Interview from FPA Voices June 2018:
You’re a highly successful opera singer who has performed at the Royal Palace of Versailles, at Carnegie Hall and throughout Europe and Canada. Why did you decide to get a Master’s degree?
I was curious about the fact that classical music is primarily nonprofit in North America and wondered about how that fit into the broader tapestry of the non-profit sector as a whole. I think it’s important for artists like me to do research in our fields.
What was your favourite part of the program?
I came in as a blank slate and I learned so much. I had minimal experience in the broader nonprofit sector and appreciated expertise of such a diverse Faculty. I learnt a lot about program evaluation and was especially interested in nonprofit leadership in light of the unique leadership structures in classical music.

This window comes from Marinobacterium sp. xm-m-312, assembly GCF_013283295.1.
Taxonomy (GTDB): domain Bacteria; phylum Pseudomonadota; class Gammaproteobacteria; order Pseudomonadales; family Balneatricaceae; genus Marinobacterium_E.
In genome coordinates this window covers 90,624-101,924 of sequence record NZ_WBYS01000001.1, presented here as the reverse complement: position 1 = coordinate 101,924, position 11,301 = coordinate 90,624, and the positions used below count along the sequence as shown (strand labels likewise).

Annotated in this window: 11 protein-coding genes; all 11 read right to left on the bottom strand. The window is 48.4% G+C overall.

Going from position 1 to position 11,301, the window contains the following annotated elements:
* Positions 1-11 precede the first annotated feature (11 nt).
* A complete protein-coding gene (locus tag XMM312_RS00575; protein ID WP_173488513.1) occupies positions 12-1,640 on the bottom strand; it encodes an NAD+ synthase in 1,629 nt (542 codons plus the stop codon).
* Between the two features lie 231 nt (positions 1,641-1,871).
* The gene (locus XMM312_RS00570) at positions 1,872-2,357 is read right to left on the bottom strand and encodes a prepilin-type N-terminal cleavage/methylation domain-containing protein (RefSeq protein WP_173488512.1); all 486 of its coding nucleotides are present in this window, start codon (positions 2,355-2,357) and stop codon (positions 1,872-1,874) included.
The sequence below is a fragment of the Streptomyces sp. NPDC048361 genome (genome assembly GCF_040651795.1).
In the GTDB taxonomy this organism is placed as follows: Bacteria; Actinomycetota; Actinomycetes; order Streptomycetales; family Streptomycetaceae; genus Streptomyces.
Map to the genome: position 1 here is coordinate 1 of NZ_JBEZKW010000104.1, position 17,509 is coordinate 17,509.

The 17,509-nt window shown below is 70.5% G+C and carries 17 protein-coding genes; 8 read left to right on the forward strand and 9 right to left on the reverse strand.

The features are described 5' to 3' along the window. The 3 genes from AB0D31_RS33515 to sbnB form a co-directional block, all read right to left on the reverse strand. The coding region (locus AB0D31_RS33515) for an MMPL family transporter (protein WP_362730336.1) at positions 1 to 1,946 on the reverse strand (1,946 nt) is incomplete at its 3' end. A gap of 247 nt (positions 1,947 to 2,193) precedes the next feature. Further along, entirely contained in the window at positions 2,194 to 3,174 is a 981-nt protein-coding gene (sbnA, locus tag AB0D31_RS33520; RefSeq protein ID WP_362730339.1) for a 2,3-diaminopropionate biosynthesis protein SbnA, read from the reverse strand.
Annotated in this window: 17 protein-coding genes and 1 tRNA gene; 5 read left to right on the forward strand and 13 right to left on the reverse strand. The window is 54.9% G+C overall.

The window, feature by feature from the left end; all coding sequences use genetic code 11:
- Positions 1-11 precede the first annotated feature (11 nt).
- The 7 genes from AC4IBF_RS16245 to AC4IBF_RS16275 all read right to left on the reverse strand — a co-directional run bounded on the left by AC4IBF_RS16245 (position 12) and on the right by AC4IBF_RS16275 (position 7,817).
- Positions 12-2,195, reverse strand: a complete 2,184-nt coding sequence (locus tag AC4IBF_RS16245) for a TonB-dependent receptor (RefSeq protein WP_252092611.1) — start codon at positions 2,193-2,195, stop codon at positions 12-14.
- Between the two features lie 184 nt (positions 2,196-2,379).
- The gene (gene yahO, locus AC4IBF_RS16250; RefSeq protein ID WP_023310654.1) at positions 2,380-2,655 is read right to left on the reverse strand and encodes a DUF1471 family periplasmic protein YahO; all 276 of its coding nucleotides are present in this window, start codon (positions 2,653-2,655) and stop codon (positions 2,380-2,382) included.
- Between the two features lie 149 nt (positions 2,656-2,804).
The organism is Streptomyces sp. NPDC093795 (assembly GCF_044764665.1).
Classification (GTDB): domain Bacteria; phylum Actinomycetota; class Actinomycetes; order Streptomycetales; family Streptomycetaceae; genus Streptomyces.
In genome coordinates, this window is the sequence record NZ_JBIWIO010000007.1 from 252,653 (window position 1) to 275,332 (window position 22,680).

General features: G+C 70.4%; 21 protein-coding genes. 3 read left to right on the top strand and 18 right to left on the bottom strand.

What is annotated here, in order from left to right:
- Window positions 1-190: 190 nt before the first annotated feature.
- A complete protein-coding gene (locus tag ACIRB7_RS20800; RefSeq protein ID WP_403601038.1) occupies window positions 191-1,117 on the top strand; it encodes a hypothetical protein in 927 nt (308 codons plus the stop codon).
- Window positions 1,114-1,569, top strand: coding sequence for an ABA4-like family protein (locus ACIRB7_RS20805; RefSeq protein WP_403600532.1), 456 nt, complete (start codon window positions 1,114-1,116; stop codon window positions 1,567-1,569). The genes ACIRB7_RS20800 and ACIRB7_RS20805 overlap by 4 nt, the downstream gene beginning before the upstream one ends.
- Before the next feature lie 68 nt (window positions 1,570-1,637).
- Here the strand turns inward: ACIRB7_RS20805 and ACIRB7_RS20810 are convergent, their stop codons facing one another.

What really surprised me was the complete revival of my love for writing and academic research.
How did you balance your studies with your career?
For someone who is traveling all over the world, I can’t describe what an asset the program’s flexibility was. We had two summer sessions on campus, but the rest of the work was on line.
I was in Europe all last year, but I worked with Professor Paloma Raggo to develop an intensive literature review of the classical music sector for my research project. She was phenomenal.
What’s next on your agenda?
I’m hoping to pursue a PhD to further explore the research I began in the MPNL program. As for my opera career, I will be heading on tour to Chicago and France next season, and making an exciting role debut in Toronto.
Please read more convocation stories here from FPA Voices June 2018